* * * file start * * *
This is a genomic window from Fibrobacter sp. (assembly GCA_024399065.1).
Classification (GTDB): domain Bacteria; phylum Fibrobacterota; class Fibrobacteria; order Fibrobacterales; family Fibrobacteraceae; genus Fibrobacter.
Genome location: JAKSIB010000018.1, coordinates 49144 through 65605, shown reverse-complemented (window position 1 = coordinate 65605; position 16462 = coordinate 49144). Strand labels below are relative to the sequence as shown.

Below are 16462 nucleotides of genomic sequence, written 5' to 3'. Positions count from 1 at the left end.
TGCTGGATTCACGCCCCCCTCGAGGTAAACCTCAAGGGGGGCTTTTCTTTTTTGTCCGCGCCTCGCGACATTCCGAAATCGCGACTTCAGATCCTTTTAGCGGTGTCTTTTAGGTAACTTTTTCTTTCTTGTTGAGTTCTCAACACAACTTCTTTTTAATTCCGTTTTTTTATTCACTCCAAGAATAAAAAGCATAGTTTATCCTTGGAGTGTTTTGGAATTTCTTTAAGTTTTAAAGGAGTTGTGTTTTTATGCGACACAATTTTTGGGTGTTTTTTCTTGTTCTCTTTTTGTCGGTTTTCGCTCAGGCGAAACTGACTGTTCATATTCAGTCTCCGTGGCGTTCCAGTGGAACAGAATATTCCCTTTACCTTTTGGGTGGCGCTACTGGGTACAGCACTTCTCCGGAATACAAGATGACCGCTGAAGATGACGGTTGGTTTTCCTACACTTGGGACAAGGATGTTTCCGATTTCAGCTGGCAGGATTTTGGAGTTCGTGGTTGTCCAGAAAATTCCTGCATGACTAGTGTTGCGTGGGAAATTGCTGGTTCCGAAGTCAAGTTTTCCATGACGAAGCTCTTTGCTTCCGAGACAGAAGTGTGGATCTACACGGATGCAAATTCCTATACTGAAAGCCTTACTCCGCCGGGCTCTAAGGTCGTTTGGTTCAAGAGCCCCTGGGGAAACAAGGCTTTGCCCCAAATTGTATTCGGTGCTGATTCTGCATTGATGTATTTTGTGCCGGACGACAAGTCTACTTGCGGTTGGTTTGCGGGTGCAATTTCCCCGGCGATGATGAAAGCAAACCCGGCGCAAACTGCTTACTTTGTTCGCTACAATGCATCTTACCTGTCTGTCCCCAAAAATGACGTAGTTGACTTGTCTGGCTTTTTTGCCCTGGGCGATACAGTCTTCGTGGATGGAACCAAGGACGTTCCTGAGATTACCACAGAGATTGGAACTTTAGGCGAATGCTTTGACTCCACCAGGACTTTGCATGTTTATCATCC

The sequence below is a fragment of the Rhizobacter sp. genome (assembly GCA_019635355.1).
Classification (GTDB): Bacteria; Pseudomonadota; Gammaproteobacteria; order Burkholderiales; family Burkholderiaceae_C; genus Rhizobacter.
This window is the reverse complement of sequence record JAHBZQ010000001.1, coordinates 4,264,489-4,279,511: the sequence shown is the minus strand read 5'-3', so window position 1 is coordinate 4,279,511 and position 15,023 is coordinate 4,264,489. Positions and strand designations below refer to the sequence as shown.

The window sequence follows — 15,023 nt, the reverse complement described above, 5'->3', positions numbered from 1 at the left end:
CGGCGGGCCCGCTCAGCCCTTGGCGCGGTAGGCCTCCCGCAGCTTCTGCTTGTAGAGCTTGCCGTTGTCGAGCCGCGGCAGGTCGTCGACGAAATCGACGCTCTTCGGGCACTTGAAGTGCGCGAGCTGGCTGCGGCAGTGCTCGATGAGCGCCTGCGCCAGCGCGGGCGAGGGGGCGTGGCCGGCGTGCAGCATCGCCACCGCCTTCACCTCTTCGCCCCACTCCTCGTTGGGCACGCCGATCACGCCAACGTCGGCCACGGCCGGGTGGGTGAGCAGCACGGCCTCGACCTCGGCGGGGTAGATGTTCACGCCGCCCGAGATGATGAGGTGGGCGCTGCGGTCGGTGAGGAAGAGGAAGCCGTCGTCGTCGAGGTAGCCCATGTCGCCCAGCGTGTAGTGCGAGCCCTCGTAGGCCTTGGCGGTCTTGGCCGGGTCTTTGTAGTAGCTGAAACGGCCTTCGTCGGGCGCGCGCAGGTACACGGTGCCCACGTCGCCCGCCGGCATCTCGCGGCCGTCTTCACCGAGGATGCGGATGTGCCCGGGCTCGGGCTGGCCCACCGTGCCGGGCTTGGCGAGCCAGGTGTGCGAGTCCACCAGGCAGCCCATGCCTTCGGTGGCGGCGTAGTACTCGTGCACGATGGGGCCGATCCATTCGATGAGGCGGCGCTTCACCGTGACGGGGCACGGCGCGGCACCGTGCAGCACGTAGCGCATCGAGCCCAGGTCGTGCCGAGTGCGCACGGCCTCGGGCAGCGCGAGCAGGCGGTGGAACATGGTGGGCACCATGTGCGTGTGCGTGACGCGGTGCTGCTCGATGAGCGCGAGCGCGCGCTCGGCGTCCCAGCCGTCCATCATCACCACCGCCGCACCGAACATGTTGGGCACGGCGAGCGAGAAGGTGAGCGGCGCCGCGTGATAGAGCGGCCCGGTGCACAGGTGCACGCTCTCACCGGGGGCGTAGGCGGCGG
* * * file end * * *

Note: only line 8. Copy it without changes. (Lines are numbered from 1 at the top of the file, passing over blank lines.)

This window is the reverse complement of sequence record JAHBZQ010000001.1, coordinates 4,264,489-4,279,511: the sequence shown is the minus strand read 5'-3', so window position 1 is coordinate 4,279,511 and position 15,023 is coordinate 4,264,489. Positions and strand designations below refer to the sequence as shown.